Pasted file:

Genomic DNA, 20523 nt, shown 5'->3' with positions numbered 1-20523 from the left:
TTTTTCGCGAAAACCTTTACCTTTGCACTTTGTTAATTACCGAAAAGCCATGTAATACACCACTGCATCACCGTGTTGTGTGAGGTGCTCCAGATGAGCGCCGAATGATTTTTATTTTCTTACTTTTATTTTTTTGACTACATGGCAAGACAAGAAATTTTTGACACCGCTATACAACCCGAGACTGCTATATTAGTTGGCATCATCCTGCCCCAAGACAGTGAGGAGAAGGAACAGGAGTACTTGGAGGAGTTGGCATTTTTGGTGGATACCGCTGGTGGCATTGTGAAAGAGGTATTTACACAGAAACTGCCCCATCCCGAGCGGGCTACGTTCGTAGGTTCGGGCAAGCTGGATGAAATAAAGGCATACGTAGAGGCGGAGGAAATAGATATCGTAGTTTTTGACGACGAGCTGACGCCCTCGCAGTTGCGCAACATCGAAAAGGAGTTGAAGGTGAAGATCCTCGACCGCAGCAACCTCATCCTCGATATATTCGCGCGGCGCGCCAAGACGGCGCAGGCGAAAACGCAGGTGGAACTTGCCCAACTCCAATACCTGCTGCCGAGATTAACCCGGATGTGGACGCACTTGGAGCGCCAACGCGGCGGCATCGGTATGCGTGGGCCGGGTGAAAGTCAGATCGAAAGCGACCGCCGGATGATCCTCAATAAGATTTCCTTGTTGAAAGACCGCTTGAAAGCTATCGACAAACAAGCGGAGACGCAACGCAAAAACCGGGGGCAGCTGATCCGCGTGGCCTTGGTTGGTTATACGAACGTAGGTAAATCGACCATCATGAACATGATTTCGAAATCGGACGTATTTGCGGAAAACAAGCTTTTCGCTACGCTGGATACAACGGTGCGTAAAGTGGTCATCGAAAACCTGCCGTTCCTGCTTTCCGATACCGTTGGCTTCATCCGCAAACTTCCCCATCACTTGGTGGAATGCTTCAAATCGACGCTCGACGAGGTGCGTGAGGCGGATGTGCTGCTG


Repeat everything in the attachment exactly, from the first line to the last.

Genomic DNA, 20523 nt, shown 5'->3' with positions numbered 1-20523 from the left:
TTTTTCGCGAAAACCTTTACCTTTGCACTTTGTTAATTACCGAAAAGCCATGTAATACACCACTGCATCACCGTGTTGTGTGAGGTGCTCCAGATGAGCGCCGAATGATTTTTATTTTCTTACTTTTATTTTTTTGACTACATGGCAAGACAAGAAATTTTTGACACCGCTATACAACCCGAGACTGCTATATTAGTTGGCATCATCCTGCCCCAAGACAGTGAGGAGAAGGAACAGGAGTACTTGGAGGAGTTGGCATTTTTGGTGGATACCGCTGGTGGCATTGTGAAAGAGGTATTTACACAGAAACTGCCCCATCCCGAGCGGGCTACGTTCGTAGGTTCGGGCAAGCTGGATGAAATAAAGGCATACGTAGAGGCGGAGGAAATAGATATCGTAGTTTTTGACGACGAGCTGACGCCCTCGCAGTTGCGCAACATCGAAAAGGAGTTGAAGGTGAAGATCCTCGACCGCAGCAACCTCATCCTCGATATATTCGCGCGGCGCGCCAAGACGGCGCAGGCGAAAACGCAGGTGGAACTTGCCCAACTCCAATACCTGCTGCCGAGATTAACCCGGATGTGGACGCACTTGGAGCGCCAACGCGGCGGCATCGGTATGCGTGGGCCGGGTGAAAGTCAGATCGAAAGCGACCGCCGGATGATCCTCAATAAGATTTCCTTGTTGAAAGACCGCTTGAAAGCTATCGACAAACAAGCGGAGACGCAACGCAAAAACCGGGGGCAGCTGATCCGCGTGGCCTTGGTTGGTTATACGAACGTAGGTAAATCGACCATCATGAACATGATTTCGAAATCGGACGTATTTGCGGAAAACAAGCTTTTCGCTACGCTGGATACAACGGTGCGTAAAGTGGTCATCGAAAACCTGCCGTTCCTGCTTTCCGATACCGTTGGCTTCATCCGCAAACTTCCCCATCACTTGGTGGAATGCTTCAAATCGACGCTCGACGAGGTGCGTGAGGCGGATGTGCTGCTG